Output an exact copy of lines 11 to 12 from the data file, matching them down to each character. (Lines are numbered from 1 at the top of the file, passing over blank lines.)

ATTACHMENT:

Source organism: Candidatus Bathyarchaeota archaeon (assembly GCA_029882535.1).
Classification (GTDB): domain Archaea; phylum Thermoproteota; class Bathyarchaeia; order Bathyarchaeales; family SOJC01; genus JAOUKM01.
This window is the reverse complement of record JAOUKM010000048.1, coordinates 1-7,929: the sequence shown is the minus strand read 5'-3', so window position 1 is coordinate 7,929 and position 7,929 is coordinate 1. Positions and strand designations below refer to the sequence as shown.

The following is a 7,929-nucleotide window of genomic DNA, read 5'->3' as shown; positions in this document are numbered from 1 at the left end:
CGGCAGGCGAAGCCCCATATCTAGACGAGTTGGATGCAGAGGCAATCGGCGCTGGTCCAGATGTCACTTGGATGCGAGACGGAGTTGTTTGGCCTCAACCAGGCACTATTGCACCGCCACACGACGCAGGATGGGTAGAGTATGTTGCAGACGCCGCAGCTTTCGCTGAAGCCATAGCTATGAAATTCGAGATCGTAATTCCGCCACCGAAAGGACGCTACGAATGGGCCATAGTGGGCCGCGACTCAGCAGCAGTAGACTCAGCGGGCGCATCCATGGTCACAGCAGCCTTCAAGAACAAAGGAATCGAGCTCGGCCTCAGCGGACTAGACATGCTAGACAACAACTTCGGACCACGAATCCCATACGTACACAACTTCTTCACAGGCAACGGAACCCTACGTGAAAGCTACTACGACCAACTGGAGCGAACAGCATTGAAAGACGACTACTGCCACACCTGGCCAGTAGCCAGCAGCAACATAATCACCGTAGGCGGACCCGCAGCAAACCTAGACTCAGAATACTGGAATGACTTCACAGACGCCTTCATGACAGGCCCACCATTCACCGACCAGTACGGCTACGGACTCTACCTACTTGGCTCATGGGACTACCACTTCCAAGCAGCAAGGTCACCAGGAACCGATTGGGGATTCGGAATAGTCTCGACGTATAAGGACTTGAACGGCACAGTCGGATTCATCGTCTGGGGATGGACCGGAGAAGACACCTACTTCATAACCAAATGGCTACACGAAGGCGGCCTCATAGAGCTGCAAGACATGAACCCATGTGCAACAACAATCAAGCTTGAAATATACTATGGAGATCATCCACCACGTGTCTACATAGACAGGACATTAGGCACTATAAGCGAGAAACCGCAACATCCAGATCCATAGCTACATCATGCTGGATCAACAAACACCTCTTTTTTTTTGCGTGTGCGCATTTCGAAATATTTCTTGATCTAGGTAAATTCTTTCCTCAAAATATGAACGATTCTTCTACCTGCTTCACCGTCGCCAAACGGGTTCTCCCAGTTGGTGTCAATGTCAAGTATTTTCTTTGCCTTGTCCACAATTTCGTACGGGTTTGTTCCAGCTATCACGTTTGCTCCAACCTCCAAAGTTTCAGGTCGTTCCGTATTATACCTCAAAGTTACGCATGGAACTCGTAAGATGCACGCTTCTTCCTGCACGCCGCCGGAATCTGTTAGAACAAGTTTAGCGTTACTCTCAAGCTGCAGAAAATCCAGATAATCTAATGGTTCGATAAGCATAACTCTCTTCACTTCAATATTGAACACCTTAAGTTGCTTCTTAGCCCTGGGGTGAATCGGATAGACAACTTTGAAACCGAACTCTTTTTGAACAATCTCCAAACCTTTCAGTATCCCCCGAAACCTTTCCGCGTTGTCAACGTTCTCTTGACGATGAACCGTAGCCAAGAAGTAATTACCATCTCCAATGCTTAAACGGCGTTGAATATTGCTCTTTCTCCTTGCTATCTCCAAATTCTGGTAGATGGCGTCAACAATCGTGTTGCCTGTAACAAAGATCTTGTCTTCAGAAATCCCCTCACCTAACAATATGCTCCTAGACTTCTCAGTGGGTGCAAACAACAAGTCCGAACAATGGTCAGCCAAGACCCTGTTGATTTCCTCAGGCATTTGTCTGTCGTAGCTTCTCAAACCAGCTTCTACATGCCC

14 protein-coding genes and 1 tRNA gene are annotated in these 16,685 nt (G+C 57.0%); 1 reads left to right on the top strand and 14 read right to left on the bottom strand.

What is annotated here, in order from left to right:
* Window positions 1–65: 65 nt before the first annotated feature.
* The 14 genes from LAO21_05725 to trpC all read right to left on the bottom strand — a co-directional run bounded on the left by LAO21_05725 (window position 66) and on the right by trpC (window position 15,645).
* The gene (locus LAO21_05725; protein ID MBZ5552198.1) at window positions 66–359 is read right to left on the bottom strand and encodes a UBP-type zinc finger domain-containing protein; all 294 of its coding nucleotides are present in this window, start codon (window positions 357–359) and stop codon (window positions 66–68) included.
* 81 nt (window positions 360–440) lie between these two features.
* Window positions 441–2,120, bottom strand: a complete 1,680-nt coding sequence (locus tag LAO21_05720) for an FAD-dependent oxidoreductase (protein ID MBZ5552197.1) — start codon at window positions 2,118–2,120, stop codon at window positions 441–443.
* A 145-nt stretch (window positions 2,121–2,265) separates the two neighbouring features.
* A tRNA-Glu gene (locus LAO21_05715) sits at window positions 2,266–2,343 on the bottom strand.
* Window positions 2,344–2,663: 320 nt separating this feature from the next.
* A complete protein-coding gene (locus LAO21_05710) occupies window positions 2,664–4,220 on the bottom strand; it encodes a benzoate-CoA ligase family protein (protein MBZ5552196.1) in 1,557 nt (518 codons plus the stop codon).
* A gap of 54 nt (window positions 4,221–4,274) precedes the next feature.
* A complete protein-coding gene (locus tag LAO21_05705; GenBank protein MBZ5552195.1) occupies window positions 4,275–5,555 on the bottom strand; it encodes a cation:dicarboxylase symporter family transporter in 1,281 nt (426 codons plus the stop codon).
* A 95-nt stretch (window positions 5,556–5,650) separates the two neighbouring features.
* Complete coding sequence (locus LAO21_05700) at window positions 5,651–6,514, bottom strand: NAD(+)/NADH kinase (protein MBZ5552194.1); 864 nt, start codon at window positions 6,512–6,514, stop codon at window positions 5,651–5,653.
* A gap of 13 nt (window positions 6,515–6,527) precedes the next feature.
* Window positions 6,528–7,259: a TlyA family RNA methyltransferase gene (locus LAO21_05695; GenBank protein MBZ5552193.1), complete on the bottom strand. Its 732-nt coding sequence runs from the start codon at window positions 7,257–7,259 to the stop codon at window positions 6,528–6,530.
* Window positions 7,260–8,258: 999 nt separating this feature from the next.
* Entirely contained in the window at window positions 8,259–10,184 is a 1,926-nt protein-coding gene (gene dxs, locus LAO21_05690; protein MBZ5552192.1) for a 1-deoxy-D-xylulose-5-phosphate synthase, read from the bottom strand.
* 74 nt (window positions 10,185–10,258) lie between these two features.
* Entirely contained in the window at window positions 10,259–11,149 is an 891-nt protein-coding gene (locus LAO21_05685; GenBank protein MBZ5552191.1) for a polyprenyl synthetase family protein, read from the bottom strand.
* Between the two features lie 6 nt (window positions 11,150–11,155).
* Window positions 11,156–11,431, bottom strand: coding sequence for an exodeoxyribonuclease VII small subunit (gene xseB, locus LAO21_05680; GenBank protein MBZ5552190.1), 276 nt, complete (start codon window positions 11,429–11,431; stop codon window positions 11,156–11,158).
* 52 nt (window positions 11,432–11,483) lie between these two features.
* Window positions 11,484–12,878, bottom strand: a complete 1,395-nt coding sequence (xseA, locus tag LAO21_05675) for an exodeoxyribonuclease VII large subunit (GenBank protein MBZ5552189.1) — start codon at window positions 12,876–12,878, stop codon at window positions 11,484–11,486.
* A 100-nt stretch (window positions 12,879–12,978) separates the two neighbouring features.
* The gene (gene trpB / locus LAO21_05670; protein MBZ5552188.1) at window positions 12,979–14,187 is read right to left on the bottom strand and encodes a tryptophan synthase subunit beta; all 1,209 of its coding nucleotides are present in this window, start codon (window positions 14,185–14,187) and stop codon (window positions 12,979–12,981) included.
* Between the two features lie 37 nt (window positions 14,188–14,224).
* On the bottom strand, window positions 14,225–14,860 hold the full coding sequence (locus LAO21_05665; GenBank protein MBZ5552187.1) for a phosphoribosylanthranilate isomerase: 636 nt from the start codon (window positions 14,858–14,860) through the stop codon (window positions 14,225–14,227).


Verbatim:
* 81 nt (window positions 360–440) lie between these two features.
* Window positions 441–2,120, bottom strand: a complete 1,680-nt coding sequence (locus tag LAO21_05720) for an FAD-dependent oxidoreductase (protein ID MBZ5552197.1) — start codon at window positions 2,118–2,120, stop codon at window positions 441–443.